Latest Articles in Architect

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Architectural Virtual Reality

Last year we posted a video that architect Sebastian Mariscal shared with us; a cinematic architectural rendering that takes viewers on a virtual tour of a project he designed in Woodstock, New York. You can see it here (and check out his other videos here). I recently found my way back to that post and was delighted to see all the comments my question had sparked. In response to my query—"Is video an effective presentation tool for architects?"— the flurry of responses ranged, effectively, from "hell yes" to "meh."
January 14, 2012
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The Dylan, Amsterdam

Last year I spent two nights at the luxurious Dylan Hotel in Amsterdam, and I'm excited to share my photos of the place. It's located in central Amsterdam, along the Keizersgracht canal, in a cluster of historic buildings that includes part of a 17th century theater; an 18th-century bakery and alms house; and a series of canal houses. There are historic architectural remnants throughout the property, including giant wooden roof beams (in my attic guestroom!), original twisting stone staircases, and yellow bricks that date back to 17th century that line the entrance hall. It opened as a hotel in 1999 and recently underwent a renovation; just last year, the design firm FG stijl redesigned ten rooms in an adjacent historic building. When I was there, they were still under construction, but I recently received photos of the completed spaces, and they're lovely. Take a look!
January 12, 2012
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A Zero-Energy Community: Part 8

Project Manager Brad Liljequist chronicles the building of zHome, a ten-unit townhome in Issaquah, Washington—the first multifamily zero-energy community in the United States. Part 8: How it ends... Because I’ve been talking so much about various aspects of construction on prior posts, I’m going to skip that story, and jump to the grand finale—our education and media rollout.
January 4, 2012
At our initial design charrette, we consolidated around the site plan concept that exists today. Integrated design over time proved to be challenging due to the run fast/stop/run fast aspect of the project, changing builder partners, and scheduling challe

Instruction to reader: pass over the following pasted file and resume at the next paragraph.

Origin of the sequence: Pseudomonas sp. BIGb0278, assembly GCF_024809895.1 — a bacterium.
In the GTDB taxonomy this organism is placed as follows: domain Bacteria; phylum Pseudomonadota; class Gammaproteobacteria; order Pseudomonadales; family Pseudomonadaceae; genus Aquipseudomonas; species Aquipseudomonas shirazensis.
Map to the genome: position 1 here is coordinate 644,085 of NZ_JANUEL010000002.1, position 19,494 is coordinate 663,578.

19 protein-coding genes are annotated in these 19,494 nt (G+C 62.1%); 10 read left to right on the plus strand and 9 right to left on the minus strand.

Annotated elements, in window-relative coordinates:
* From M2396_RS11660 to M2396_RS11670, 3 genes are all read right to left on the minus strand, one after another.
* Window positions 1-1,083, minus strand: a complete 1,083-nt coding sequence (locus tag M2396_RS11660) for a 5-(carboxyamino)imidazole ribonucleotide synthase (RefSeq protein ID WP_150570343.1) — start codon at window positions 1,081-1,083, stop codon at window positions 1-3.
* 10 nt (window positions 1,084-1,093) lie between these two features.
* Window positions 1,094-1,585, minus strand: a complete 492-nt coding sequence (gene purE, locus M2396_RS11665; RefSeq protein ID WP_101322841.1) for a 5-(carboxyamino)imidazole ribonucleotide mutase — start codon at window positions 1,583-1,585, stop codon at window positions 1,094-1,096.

Building a Zero-Energy Community: Part 7

Project Manager Brad Liljequist chronicles the building of the zHome, a ten-unit townhome in Issaquah, Washington—the first multifamily zero-energy community in the United States. Part 7: Finding a new builder partner.   In our last blog, we described the early days of zHome. The story rolls on with us facing our first hurdle—finding a new builder partner.   In Spring of 2008, we were informed by our initial builder partner that they needed to pull out of the project. After working so hard to push the project forward quickly, including design team selection, initial design charrettes, energy modeling and finishing schematic design, it was a rough blow.   
December 21, 2011
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The Saguaro, Scottsdale

This 5.5-acre property is a much-needed hotel option in Scottsdale and a welcome splash of color in the mundane beiges of the Sonoran desert. Despite breaking out from the shackles of traditional design, Peter Stamberg and Paul Aferiat of Stamberg Aferiat Architecture still paid homage to the landscape and the Southwest by blending the original buildings' classic "International style" architecture with the invigorating colors of twelve indigenous flowers.
December 20, 2011
Aaron Adelstein is the Built Green Executive Director and has been an essential contributor to the project from the beginning. The Built Green program is now planning to make a new certification level based on zHome.

A Zero-Energy Community: Part 6